New eating habits and the rapid rise of the middle class in emerging markets are fuelling growth in food labelling.
Both food packaging and the labelling industry are driven by global population growth, economic expansion, and rising consumption levels.
In the emerging markets, rapid population growth remains the main driver of packaging demand. For example, in China, by 2020 the percentage of middle-class consumers will have increased by 400 million from the 2009 level.
“Middle-class consumers are buying packaged foods from supermarkets and increasingly from convenience stores. Brand owners are expected to gradually show more interest also towards lower-income consumers, so we’re looking at major growth potential here,” explains Pascal Oliveira, Director of Global Business Development in the food segment at UPM Raflatac.
In the western world, food packaging growth is powered by the changing demographic structure and new cooking and eating habits, notes Oliveira. The proportion of single-person households is rising, which is driving demand for smaller package sizes and overall growth in packaging and labelling.
Smart solutions with shelf appeal
“Another new trend is alternative packaging materials such as sugar cane or even grass paper, which are being tested for packaging organic fruits and vegetables. Re-closure remains an important feature, and self-adhesive labels offer good solutions for various packaging designs,” explains Oliveira.
Upcoming trends offer great opportunities for the label industry. In addition, consumers are looking for safety and health benefits from their food. There is increasing need for transparency and product information and as well for ‘free-of’ products.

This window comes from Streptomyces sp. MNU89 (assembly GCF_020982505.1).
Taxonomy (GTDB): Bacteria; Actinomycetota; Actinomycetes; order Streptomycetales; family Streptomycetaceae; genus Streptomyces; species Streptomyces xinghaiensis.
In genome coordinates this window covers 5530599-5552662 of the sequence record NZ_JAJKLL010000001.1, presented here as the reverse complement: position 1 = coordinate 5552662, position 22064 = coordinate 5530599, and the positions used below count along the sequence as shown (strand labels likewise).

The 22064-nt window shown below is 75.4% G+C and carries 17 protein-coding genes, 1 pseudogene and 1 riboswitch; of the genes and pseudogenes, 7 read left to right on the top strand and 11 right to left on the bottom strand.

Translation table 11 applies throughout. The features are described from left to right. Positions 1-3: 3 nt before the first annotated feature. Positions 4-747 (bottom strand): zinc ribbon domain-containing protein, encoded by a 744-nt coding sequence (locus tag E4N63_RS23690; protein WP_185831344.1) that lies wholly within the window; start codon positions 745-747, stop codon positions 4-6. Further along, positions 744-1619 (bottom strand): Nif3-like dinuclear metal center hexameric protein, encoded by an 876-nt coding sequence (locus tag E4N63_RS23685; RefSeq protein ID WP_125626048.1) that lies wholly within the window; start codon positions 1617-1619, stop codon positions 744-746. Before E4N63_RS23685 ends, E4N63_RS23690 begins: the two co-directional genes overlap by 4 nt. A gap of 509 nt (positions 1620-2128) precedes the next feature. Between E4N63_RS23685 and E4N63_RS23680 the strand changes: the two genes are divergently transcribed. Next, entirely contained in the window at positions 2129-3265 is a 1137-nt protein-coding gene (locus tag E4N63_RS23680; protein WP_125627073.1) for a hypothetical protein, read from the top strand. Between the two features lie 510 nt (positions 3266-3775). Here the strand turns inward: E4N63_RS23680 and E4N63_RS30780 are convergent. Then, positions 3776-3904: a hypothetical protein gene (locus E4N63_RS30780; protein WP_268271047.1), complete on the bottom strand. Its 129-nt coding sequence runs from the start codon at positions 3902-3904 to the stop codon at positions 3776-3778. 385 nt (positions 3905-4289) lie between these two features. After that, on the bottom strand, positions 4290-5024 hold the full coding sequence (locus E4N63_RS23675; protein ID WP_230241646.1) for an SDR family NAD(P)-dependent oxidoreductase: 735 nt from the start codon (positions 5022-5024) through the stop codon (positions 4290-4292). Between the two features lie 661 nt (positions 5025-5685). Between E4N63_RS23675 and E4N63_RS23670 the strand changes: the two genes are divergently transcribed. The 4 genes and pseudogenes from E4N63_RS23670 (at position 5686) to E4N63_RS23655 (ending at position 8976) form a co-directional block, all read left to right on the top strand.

“Consumers want to know what they buy and eat. This can be solved simply with transparent label design, booklet and so-called Multitac solutions. Smart labelling solutions such as RafMore can deliver comprehensive information about ingredients, health benefits or product origin, for instance,” Oliveira describes.
Digital gets personal
The growth of e-commerce in particular is expected to increase home deliveries of food in developed markets. This trend is expected to drive 3.5-4 per cent growth in the food label market.
“Retailers have to use a packaging solution that can survive the complex supply chain, fulfil food safety requirements as well as facilitate branding. In any case, there will be more packaging and logistic labelling within the food segment,” Oliveira predicts.
Intelligent labels are very useful for logistical purposes, enabling food packages to be tracked and traced along the value chain. Unique codes and the right cloud-based software offer flexibility and interaction in line with the brand owner’s or retailer’s needs.
“With solutions such as our RafMore, consumers have access to extended information in the cloud though their mobile devices, which offers real benefits for retailers and brand owners in terms of consumer engagement, communications and authentication. They can improve the consumer experience and also access new information from their target groups, which is becoming really important, Oliveira adds
Sustainability in our DNA
Sustainable packaging has become a hot topic during the past few years. Legislators and the public are putting more pressure on producers to significantly reduce pollution and packaging waste, plastic in particular. For example, the EU has launched a new plastic strategy aiming for all plastic packaging to be recyclable by 2030.
“At UPM Raflatac we systematically execute lifecycle assessments of our components and product ranges. Furthermore, we are improving our products continuously and launching new products with an optimised footprint compared to traditional product versions.”
UPM Raflatac offers sustainable solutions like the RafCycle recycling service giving a second life to label waste. Another is the RAFNXT+ label paper range, a product that combines raw material efficiency, energy savings, and reduced water and waste throughout the product lifecycle. UPM’s ‘Forest Positive’ lifecycle approach also promotes carbon absorption and biodiversity.
Text: Vesa Puoskari
Photography: UPM Raflatac